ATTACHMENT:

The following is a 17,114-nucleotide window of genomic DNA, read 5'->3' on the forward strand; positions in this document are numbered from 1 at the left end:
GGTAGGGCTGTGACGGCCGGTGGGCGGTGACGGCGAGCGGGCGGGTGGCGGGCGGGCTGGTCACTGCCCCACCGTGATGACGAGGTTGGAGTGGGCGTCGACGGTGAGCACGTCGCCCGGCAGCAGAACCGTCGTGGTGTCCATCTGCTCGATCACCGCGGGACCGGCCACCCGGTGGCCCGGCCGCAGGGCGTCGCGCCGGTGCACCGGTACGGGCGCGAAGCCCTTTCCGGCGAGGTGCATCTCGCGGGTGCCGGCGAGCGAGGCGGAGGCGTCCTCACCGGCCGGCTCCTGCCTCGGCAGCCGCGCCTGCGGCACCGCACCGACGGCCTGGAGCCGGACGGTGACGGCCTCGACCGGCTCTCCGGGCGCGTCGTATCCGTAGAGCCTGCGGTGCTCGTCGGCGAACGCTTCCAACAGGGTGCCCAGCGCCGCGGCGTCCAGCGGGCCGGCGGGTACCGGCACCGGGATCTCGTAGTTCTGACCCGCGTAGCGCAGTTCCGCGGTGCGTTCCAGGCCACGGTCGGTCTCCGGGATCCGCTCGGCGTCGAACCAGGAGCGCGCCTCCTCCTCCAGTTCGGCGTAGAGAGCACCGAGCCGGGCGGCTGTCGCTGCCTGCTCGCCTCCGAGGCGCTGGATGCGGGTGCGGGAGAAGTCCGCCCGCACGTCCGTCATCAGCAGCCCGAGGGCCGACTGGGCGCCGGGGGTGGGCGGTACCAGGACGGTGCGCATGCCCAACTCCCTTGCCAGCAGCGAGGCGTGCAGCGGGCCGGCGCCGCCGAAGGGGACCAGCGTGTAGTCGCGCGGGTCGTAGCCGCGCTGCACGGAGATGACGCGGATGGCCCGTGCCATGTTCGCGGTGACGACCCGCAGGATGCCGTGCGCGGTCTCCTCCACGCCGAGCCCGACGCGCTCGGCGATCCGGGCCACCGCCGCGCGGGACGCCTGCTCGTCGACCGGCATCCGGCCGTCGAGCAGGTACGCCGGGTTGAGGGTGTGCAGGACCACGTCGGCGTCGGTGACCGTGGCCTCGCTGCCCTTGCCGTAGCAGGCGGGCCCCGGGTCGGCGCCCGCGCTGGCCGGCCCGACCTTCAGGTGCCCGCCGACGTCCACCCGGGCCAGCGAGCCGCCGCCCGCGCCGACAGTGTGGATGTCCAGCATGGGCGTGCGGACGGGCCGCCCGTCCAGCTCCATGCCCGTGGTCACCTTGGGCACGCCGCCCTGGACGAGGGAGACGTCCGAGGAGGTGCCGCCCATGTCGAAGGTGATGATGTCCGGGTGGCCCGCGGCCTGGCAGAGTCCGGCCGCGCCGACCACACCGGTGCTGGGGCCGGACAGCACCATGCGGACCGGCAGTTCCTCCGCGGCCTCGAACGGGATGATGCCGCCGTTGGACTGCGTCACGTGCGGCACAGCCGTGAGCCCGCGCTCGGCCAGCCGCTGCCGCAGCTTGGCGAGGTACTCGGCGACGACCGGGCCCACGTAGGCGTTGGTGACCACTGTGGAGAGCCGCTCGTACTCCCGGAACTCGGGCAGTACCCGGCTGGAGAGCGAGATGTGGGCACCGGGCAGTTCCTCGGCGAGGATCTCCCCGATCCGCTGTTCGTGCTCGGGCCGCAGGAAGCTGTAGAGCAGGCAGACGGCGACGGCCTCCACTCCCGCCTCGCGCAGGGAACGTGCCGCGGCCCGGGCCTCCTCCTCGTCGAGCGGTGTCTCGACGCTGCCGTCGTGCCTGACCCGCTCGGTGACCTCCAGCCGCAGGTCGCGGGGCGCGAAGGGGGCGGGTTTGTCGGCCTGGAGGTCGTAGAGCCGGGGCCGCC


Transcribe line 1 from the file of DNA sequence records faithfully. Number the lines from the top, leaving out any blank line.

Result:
The following is a 17,114-nucleotide window of genomic DNA, read 5'->3' on the forward strand; positions in this document are numbered from 1 at the left end: